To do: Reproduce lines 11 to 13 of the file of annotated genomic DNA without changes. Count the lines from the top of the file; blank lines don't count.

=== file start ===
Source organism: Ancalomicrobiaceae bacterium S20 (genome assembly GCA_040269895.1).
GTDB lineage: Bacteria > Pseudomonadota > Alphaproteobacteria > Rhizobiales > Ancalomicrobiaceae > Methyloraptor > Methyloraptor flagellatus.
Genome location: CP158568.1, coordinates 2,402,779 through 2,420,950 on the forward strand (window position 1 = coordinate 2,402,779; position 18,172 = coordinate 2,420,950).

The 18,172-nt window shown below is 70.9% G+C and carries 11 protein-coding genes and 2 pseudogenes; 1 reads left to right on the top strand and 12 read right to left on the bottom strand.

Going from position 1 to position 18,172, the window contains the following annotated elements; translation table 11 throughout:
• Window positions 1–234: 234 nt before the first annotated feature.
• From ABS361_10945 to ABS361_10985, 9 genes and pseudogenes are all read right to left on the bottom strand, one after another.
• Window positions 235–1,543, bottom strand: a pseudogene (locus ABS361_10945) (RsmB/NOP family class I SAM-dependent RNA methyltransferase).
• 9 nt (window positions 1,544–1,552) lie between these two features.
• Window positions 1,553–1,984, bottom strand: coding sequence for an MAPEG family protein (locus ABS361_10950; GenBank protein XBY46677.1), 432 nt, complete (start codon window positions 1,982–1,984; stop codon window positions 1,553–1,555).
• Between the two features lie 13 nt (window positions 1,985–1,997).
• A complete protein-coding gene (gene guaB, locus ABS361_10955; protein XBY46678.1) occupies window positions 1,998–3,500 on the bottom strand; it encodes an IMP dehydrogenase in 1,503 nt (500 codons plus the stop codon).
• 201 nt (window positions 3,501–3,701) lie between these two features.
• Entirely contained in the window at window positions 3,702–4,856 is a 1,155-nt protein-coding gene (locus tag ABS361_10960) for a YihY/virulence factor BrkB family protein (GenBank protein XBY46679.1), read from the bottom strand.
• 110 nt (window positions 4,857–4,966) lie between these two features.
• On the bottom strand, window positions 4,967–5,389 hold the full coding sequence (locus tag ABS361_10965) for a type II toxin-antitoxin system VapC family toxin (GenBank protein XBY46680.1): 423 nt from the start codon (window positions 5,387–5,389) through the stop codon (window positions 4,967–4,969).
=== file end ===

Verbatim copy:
• Between the two features lie 13 nt (window positions 1,985–1,997).
• A complete protein-coding gene (gene guaB, locus ABS361_10955; protein XBY46678.1) occupies window positions 1,998–3,500 on the bottom strand; it encodes an IMP dehydrogenase in 1,503 nt (500 codons plus the stop codon).
• 201 nt (window positions 3,501–3,701) lie between these two features.